Email: Consider Your Audience

In Why Fight Email?, I explained how OnlineGroups.Net makes email useful for group collaboration. Unfortunately, however, even though OnlineGroups.Net inherently adds useful metadata to email, it does not provide immunity from the GIGO (garbage in, garbage out) effect. If people send bad email, people receive bad email. Receiving bad email causes email overload.

Inbox-management tools such as ClearContext and Xobni, and the more drastic email free days, and email bankruptcy tactics are admissions of powerlessness in the face of bad email. They are ambulances (or body bags) at the bottom of the cliff.

I can’t hear anyone complaining that they receive too much clear, concise and useful email. I do, however, hear increasing calls for consideration before clicking the “send” button. The latest of these is Seth Godin’s checklist of 36 things to think about before sending an email. Although, I agree with every one of Seth’s suggestions, 36 is just too many things for me to think about for every email.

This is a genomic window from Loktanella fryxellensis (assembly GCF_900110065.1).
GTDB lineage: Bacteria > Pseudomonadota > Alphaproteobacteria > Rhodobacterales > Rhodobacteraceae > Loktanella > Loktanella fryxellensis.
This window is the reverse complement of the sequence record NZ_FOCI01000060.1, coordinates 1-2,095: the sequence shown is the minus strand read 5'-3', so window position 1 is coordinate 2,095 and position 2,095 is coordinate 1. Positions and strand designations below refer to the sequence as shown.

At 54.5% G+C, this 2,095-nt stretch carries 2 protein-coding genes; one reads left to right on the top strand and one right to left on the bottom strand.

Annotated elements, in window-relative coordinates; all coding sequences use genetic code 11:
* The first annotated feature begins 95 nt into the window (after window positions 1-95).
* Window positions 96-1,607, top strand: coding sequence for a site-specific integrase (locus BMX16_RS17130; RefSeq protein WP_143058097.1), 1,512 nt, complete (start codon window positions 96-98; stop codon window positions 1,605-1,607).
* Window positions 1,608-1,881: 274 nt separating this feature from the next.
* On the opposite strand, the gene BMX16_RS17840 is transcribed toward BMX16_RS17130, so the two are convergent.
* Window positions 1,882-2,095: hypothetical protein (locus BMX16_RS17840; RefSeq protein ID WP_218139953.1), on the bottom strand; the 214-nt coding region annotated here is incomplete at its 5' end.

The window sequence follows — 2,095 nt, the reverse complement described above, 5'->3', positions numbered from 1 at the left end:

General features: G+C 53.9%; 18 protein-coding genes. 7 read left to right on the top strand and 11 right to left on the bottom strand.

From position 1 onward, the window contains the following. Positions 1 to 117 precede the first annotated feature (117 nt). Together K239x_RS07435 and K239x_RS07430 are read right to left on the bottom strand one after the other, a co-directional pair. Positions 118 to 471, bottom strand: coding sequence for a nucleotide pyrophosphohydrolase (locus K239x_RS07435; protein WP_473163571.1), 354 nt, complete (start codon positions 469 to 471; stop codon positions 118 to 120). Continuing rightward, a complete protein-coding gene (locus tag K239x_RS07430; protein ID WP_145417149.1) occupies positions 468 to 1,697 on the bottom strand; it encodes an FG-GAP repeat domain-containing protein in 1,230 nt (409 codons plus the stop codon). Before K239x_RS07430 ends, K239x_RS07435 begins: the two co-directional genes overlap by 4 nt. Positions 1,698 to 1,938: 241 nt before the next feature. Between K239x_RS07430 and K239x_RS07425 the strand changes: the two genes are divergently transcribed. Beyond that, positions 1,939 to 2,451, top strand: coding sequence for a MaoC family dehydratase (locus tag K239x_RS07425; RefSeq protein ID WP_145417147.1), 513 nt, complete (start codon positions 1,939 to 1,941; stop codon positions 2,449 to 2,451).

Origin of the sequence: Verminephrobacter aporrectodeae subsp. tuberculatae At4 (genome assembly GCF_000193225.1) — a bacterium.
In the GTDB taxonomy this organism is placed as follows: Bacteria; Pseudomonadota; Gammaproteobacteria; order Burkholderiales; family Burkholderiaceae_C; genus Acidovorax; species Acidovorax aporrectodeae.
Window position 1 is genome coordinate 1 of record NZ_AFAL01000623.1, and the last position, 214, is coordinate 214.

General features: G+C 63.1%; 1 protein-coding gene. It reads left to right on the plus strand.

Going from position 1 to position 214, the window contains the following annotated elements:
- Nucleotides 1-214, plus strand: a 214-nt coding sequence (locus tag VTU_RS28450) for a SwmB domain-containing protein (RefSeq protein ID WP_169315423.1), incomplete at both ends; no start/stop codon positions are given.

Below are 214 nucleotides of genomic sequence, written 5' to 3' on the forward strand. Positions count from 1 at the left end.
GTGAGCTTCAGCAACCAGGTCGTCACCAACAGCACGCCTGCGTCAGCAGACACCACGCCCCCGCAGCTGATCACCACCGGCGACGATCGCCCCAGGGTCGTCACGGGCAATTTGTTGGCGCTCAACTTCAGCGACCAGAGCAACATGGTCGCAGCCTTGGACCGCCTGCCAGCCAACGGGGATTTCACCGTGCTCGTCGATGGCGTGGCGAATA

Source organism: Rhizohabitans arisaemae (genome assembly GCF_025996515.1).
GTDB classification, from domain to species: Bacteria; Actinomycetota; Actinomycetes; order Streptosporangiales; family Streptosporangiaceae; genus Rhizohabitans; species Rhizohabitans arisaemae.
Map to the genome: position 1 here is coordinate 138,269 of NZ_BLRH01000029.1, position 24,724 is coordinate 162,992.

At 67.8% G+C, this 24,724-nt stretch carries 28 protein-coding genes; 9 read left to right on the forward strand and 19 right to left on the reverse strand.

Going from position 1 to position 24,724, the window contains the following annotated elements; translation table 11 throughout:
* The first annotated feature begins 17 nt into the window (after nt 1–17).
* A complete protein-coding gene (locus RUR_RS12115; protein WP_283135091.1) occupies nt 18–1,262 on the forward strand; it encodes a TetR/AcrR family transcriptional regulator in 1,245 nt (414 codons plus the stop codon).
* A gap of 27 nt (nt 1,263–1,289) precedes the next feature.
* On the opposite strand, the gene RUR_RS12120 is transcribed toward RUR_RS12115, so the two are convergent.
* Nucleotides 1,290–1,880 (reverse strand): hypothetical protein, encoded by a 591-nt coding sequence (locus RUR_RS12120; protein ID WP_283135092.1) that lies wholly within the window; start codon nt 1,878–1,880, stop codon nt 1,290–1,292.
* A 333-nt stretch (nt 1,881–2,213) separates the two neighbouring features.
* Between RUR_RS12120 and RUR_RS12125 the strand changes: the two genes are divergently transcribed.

Our own exhortation to write clear and thoughtful posts (part of the User Guide that is on every OnlineGroups.Net site) lists seven things to think about. Actually, for emphasis, two of these are more or less the same: consider your audience.

I have renamed my “send” button, the “zen” button. Each occasion to click this button is a zen moment, a moment for mindfulness of myself, what I am here for, the addressees of the email, what they are here for, and how this email creates what we all seek. This practice is not specific to email, although with email there is more time to write and to read carefully, than in face to face moments. In Psychodrama, this is described as role reversal: imagine yourself as the recipient of the email. Does this email make your day better?

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